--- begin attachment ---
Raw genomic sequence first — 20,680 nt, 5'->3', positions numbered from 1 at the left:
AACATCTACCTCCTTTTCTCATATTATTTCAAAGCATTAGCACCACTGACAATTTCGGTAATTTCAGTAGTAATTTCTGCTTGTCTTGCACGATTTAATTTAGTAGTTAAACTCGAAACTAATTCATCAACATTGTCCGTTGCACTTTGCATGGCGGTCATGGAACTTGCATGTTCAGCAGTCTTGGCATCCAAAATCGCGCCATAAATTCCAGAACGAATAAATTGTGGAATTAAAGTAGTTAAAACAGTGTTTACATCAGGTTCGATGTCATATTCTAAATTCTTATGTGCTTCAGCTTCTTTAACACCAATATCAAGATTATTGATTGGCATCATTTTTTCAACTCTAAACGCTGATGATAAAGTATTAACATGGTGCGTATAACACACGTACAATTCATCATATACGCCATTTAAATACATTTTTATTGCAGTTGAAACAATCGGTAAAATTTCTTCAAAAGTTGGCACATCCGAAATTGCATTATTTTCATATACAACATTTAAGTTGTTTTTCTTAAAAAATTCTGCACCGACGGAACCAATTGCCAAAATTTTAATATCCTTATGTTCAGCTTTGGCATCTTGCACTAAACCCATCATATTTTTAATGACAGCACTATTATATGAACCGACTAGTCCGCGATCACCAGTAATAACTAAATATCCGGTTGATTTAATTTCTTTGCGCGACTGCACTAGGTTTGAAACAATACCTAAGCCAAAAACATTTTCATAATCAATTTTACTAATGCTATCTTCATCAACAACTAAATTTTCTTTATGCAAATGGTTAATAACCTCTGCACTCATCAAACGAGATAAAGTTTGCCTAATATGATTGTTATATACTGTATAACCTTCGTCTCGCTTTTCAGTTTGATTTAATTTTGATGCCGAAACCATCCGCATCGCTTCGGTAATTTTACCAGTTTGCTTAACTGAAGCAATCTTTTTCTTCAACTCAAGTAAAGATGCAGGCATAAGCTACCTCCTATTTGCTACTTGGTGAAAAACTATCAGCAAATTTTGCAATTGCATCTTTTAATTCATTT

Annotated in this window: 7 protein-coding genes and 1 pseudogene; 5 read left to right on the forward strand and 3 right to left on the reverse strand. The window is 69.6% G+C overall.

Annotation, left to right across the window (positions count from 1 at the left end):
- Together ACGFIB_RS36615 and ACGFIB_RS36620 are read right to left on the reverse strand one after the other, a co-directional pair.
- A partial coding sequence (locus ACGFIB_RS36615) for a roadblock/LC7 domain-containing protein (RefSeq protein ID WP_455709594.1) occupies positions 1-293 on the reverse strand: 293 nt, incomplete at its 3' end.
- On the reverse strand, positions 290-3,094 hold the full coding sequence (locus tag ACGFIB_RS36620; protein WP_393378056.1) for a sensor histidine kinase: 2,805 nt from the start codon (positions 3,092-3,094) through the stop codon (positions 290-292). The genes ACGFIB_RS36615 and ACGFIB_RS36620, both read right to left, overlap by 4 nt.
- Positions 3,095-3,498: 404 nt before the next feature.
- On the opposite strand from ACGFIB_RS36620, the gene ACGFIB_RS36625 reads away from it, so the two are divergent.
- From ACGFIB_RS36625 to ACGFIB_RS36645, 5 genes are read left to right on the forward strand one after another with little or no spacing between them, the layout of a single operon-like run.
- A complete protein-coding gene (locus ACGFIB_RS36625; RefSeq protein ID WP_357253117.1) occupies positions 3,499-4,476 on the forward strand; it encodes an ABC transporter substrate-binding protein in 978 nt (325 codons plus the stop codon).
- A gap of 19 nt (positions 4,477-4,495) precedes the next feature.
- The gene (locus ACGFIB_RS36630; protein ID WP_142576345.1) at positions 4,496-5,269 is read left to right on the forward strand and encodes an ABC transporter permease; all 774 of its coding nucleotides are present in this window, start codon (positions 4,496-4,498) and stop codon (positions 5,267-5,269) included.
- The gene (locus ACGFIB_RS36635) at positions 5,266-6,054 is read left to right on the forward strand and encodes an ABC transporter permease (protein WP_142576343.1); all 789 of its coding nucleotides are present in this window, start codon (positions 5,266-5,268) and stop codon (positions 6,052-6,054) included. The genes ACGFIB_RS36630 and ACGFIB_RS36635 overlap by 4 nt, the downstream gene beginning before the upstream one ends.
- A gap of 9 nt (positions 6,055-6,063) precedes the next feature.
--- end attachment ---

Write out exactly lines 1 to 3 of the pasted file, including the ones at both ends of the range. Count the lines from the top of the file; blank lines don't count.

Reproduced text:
Raw genomic sequence first — 20,680 nt, 5'->3', positions numbered from 1 at the left:
AACATCTACCTCCTTTTCTCATATTATTTCAAAGCATTAGCACCACTGACAATTTCGGTAATTTCAGTAGTAATTTCTGCTTGTCTTGCACGATTTAATTTAGTAGTTAAACTCGAAACTAATTCATCAACATTGTCCGTTGCACTTTGCATGGCGGTCATGGAACTTGCATGTTCAGCAGTCTTGGCATCCAAAATCGCGCCATAAATTCCAGAACGAATAAATTGTGGAATTAAAGTAGTTAAAACAGTGTTTACATCAGGTTCGATGTCATATTCTAAATTCTTATGTGCTTCAGCTTCTTTAACACCAATATCAAGATTATTGATTGGCATCATTTTTTCAACTCTAAACGCTGATGATAAAGTATTAACATGGTGCGTATAACACACGTACAATTCATCATATACGCCATTTAAATACATTTTTATTGCAGTTGAAACAATCGGTAAAATTTCTTCAAAAGTTGGCACATCCGAAATTGCATTATTTTCATATACAACATTTAAGTTGTTTTTCTTAAAAAATTCTGCACCGACGGAACCAATTGCCAAAATTTTAATATCCTTATGTTCAGCTTTGGCATCTTGCACTAAACCCATCATATTTTTAATGACAGCACTATTATATGAACCGACTAGTCCGCGATCACCAGTAATAACTAAATATCCGGTTGATTTAATTTCTTTGCGCGACTGCACTAGGTTTGAAACAATACCTAAGCCAAAAACATTTTCATAATCAATTTTACTAATGCTATCTTCATCAACAACTAAATTTTCTTTATGCAAATGGTTAATAACCTCTGCACTCATCAAACGAGATAAAGTTTGCCTAATATGATTGTTATATACTGTATAACCTTCGTCTCGCTTTTCAGTTTGATTTAATTTTGATGCCGAAACCATCCGCATCGCTTCGGTAATTTTACCAGTTTGCTTAACTGAAGCAATCTTTTTCTTCAACTCAAGTAAAGATGCAGGCATAAGCTACCTCCTATTTGCTACTTGGTGAAAAACTATCAGCAAATTTTGCAATTGCATCTTTTAATTCATTT

Annotated in this window: 7 protein-coding genes and 1 pseudogene; 5 read left to right on the forward strand and 3 right to left on the reverse strand. The window is 69.6% G+C overall.